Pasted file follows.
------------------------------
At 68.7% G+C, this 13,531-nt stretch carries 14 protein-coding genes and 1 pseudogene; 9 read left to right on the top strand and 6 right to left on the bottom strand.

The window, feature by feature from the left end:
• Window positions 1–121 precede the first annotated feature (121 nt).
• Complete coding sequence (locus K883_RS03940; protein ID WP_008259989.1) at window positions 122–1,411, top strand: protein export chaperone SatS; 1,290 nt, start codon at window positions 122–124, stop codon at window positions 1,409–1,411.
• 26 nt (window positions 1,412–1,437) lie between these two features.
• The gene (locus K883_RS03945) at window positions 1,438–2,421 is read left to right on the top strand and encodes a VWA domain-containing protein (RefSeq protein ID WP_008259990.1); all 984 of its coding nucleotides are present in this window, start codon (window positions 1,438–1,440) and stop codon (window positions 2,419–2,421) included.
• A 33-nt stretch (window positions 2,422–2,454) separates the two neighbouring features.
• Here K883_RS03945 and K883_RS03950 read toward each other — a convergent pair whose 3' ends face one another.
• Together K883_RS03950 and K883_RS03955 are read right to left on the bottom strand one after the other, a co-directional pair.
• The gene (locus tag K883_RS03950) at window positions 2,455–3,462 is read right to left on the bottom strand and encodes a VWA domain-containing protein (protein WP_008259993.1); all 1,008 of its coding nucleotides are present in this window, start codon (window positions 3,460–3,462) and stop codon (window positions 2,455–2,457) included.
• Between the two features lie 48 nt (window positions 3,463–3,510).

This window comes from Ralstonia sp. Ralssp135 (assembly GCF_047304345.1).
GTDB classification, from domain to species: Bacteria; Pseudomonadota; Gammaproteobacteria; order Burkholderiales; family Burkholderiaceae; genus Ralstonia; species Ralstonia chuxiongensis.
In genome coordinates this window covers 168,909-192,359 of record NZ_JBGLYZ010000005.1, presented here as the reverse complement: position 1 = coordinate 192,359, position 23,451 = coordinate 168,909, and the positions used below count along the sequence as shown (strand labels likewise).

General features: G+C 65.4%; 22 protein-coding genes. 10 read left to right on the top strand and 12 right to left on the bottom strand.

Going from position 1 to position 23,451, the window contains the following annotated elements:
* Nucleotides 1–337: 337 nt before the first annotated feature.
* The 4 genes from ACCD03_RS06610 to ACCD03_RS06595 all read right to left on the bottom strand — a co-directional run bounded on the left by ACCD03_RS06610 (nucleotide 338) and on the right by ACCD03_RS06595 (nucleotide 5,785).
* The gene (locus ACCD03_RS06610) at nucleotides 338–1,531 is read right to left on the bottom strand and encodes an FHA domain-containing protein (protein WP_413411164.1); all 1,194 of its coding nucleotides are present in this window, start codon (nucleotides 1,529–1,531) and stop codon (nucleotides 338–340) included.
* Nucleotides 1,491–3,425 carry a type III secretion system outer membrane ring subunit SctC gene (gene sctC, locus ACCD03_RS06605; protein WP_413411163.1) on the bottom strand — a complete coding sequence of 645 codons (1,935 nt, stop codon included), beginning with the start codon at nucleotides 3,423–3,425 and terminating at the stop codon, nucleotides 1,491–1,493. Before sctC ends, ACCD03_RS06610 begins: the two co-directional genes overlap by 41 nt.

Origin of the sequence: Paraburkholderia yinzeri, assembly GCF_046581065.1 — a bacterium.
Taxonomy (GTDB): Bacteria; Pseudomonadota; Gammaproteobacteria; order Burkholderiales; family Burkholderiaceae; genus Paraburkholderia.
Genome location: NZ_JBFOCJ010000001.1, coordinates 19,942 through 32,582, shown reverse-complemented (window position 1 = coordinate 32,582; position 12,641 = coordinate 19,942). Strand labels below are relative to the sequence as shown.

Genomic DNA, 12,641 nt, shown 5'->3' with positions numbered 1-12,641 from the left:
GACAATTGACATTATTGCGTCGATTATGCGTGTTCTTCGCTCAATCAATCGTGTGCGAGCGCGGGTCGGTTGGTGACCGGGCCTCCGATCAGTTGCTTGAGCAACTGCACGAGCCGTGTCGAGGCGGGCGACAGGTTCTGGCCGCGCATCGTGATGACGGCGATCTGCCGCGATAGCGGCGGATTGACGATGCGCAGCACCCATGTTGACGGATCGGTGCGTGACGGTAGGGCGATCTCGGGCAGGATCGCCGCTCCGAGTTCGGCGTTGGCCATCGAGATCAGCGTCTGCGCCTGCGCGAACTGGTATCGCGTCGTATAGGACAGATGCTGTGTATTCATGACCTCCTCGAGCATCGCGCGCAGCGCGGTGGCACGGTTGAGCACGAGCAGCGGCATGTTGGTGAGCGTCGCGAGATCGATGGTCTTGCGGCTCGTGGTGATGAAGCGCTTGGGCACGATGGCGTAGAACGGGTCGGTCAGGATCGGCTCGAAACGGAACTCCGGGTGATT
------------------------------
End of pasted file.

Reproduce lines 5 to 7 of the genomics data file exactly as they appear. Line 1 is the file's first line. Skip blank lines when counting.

• 26 nt (window positions 1,412–1,437) lie between these two features.
• The gene (locus K883_RS03945) at window positions 1,438–2,421 is read left to right on the top strand and encodes a VWA domain-containing protein (RefSeq protein ID WP_008259990.1); all 984 of its coding nucleotides are present in this window, start codon (window positions 1,438–1,440) and stop codon (window positions 2,419–2,421) included.
• A 33-nt stretch (window positions 2,422–2,454) separates the two neighbouring features.